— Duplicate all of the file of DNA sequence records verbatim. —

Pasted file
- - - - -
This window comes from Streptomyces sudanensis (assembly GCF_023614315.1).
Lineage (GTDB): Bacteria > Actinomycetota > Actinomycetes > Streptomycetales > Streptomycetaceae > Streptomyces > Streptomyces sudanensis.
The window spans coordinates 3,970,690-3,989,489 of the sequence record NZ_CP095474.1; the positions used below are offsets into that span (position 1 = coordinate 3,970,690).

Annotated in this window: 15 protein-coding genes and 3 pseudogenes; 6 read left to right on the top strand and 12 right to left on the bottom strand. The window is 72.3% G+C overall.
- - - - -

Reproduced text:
This window comes from Streptomyces sudanensis (assembly GCF_023614315.1).
Lineage (GTDB): Bacteria > Actinomycetota > Actinomycetes > Streptomycetales > Streptomycetaceae > Streptomyces > Streptomyces sudanensis.
The window spans coordinates 3,970,690-3,989,489 of the sequence record NZ_CP095474.1; the positions used below are offsets into that span (position 1 = coordinate 3,970,690).

Annotated in this window: 15 protein-coding genes and 3 pseudogenes; 6 read left to right on the top strand and 12 right to left on the bottom strand. The window is 72.3% G+C overall.